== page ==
So you can read my books

Saturday, June 11, 2016


Writing is precarious

Amazon seems to want to prune its ranks of unknown Indies. 

 Struggling Indie writers find their novels lost in an ever-growing sea of self-published prose.

Twitter, Facebook, and Blog Book Tours offer fewer and fewer dividends to authors.

It’s a time when it would make a lot of sense to quit 

— and a time when simply not quitting is becoming its own art form.

Academics who left the scholarly world that no longer seemed relevant have invented their own genre --  

Quit Lit.

 Many creative writers today seem to be writing what you might call  


accounts of how the publishing world has bruised and sometimes bloodied their egos, 

and why they’re still writing anyway.

Read the early letters of Mark Twain, Hemingway, Faulkner, Steinbeck, and Raymond Chandler --

And you will read the same thing:

Those who quit never win.  
Those who stay the course 
always win their self-respect ... 
if not their dreams. 

Writing lives and writing careers are very hard-won even when they’re successful.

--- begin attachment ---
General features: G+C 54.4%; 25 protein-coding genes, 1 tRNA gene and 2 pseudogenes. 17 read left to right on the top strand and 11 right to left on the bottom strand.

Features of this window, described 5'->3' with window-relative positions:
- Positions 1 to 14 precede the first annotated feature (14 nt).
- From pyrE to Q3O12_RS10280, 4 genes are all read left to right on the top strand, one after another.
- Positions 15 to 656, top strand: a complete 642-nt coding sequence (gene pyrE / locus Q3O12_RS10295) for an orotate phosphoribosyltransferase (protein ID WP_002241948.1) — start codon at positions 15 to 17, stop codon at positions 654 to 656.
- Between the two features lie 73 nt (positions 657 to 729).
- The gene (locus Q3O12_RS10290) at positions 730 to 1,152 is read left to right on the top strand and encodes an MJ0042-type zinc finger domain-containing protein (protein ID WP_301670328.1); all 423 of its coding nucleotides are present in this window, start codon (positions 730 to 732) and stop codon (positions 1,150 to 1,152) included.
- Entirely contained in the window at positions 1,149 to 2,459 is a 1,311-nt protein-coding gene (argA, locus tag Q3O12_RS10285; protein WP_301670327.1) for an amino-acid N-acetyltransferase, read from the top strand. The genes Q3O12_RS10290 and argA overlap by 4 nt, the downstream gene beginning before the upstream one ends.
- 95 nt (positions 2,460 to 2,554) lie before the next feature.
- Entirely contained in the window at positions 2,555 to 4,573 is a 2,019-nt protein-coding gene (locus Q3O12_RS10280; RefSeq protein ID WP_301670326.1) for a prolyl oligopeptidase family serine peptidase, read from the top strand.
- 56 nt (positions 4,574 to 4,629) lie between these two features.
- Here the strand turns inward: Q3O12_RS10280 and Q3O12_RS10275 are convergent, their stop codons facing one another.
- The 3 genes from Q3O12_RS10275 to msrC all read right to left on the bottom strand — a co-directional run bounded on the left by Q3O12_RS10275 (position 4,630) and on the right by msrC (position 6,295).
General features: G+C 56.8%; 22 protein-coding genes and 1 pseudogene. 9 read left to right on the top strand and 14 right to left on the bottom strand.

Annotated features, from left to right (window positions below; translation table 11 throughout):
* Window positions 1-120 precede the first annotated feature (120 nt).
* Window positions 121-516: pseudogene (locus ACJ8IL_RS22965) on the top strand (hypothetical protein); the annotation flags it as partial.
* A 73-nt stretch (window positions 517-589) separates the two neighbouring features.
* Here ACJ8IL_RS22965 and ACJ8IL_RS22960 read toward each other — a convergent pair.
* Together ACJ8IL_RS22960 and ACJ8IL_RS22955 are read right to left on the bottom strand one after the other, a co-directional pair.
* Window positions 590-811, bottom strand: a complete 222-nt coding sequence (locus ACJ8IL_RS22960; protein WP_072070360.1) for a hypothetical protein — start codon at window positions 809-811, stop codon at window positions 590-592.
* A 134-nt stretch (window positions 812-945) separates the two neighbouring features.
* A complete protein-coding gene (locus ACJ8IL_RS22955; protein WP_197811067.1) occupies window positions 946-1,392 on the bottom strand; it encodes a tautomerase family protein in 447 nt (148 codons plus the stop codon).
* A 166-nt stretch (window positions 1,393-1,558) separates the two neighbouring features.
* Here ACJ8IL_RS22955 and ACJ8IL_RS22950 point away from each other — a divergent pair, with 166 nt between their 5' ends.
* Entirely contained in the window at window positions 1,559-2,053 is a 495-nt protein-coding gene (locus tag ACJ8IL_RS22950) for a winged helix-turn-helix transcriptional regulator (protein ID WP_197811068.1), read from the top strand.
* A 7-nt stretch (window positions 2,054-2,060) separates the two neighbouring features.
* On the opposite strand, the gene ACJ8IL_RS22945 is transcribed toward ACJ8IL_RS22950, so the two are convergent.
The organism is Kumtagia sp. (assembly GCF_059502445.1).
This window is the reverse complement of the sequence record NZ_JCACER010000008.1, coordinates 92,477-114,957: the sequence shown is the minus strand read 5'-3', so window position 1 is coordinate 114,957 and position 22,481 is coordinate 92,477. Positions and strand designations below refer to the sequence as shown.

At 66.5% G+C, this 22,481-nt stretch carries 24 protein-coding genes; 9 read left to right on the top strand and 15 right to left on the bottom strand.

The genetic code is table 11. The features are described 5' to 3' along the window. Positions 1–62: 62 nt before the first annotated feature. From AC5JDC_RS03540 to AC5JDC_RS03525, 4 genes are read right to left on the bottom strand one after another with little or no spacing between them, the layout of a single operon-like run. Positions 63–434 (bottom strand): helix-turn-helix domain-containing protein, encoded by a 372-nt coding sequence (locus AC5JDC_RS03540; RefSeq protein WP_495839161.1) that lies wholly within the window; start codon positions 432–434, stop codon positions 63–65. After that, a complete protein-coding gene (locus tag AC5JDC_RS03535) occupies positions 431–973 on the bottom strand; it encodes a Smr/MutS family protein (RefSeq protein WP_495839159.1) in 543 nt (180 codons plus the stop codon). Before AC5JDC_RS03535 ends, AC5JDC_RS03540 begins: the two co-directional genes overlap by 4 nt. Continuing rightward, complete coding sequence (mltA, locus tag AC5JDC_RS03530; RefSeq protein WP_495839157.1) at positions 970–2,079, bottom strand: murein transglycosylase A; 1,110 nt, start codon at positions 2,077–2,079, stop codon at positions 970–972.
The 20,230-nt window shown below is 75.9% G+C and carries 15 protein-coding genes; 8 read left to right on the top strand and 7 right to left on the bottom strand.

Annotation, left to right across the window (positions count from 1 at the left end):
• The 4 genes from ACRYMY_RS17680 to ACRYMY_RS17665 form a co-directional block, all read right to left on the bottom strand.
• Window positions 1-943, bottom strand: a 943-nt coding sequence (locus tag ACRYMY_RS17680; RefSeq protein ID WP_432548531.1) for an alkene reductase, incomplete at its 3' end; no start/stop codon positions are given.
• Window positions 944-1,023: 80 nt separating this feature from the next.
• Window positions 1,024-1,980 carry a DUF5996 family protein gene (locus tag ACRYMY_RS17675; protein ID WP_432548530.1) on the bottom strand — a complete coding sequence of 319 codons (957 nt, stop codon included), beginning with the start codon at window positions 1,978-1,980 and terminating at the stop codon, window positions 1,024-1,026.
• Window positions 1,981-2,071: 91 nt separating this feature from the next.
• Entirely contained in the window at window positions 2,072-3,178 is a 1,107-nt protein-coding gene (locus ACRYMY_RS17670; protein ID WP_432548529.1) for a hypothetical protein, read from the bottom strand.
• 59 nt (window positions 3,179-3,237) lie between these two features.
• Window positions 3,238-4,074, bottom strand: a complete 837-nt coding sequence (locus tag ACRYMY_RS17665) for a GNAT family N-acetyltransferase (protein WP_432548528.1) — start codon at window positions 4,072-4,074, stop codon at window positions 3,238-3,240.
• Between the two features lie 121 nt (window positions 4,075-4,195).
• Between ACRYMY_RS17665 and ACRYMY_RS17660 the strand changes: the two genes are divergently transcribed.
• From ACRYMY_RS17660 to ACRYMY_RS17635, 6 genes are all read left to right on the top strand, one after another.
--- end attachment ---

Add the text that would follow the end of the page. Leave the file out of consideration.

If it were easy, everyone would do it.  Stay the course.


  1. Hi Roland - stay true to your true literary ideals ... there will be break throughs - good luck to you all ... cheers Hilary

    1. If nothing else, our dreams give us focus and quicken our minds. :-)

  2. It also seems that many 'creative' writers are writing whatever is selling, and to many, that is YA or NA. What happened to just 'Adult' writing? Or are there no adult readers left? There seems to be fewer and fewer books that make you think.

    1. Just to clarify, by Adult, I'm not referencing Erotica, that seems to be alive and well, but stories written about somebody that isn't a teen.

    2. "Adult" has become what I call a wagon word that brings with it more than when it first was created.

      You are an adult; I am an adult, so when we want something to read, we go to an adult bookstore, right? :-)

      Some words have been ruined by injudicious use of them. :-(

      I am with you. Where are the books that make you think, that appeal to ALL ages?

  3. I hate the categorizing that has to be done to market books to the public, but it's the reality of the business, and writers are stuck with it.

    What's interesting is that so many adults are reading YA and NA that I'm wondering how long these categories will remain distinct. Why not just call them books about teens or college-age youth? Guess that wouldn't work, but it's an idea.

    1. The categorizing is to help the bookstore owner know where to place the book and to help the reader know where NOT to look.

      How many good books are overlooked due to this? :-(

      Thanks for visiting and talking to me! :-)